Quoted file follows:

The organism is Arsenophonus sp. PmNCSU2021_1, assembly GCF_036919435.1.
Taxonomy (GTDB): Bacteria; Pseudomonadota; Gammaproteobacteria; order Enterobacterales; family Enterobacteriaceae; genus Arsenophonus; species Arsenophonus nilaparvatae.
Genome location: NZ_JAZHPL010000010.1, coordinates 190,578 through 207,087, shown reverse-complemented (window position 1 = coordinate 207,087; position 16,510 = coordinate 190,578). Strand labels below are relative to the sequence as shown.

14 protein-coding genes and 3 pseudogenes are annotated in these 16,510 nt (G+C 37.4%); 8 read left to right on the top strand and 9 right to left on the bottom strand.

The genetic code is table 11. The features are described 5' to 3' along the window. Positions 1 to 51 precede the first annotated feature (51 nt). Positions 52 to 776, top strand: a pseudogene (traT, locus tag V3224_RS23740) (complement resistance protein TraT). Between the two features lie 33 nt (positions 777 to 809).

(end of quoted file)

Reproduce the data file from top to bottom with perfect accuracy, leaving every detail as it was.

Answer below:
The organism is Arsenophonus sp. PmNCSU2021_1, assembly GCF_036919435.1.
Taxonomy (GTDB): Bacteria; Pseudomonadota; Gammaproteobacteria; order Enterobacterales; family Enterobacteriaceae; genus Arsenophonus; species Arsenophonus nilaparvatae.
Genome location: NZ_JAZHPL010000010.1, coordinates 190,578 through 207,087, shown reverse-complemented (window position 1 = coordinate 207,087; position 16,510 = coordinate 190,578). Strand labels below are relative to the sequence as shown.

14 protein-coding genes and 3 pseudogenes are annotated in these 16,510 nt (G+C 37.4%); 8 read left to right on the top strand and 9 right to left on the bottom strand.

The genetic code is table 11. The features are described 5' to 3' along the window. Positions 1 to 51 precede the first annotated feature (51 nt). Positions 52 to 776, top strand: a pseudogene (traT, locus tag V3224_RS23740) (complement resistance protein TraT). Between the two features lie 33 nt (positions 777 to 809).